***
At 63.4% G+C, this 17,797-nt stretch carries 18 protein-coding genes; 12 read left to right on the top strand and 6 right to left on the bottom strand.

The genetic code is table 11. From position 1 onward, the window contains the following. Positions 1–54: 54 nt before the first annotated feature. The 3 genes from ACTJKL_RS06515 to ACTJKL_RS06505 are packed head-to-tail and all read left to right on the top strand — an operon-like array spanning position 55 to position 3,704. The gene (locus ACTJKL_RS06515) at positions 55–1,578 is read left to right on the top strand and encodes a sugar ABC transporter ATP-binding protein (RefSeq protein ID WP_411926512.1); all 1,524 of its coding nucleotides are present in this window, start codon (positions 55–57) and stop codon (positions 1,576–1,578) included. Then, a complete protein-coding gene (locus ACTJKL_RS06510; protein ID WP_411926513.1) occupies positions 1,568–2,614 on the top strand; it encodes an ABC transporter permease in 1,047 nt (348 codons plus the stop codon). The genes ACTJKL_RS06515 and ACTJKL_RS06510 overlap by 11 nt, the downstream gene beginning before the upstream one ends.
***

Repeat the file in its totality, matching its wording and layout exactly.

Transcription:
At 63.4% G+C, this 17,797-nt stretch carries 18 protein-coding genes; 12 read left to right on the top strand and 6 right to left on the bottom strand.

The genetic code is table 11. From position 1 onward, the window contains the following. Positions 1–54: 54 nt before the first annotated feature. The 3 genes from ACTJKL_RS06515 to ACTJKL_RS06505 are packed head-to-tail and all read left to right on the top strand — an operon-like array spanning position 55 to position 3,704. The gene (locus ACTJKL_RS06515) at positions 55–1,578 is read left to right on the top strand and encodes a sugar ABC transporter ATP-binding protein (RefSeq protein ID WP_411926512.1); all 1,524 of its coding nucleotides are present in this window, start codon (positions 55–57) and stop codon (positions 1,576–1,578) included. Then, a complete protein-coding gene (locus ACTJKL_RS06510; protein ID WP_411926513.1) occupies positions 1,568–2,614 on the top strand; it encodes an ABC transporter permease in 1,047 nt (348 codons plus the stop codon). The genes ACTJKL_RS06515 and ACTJKL_RS06510 overlap by 11 nt, the downstream gene beginning before the upstream one ends.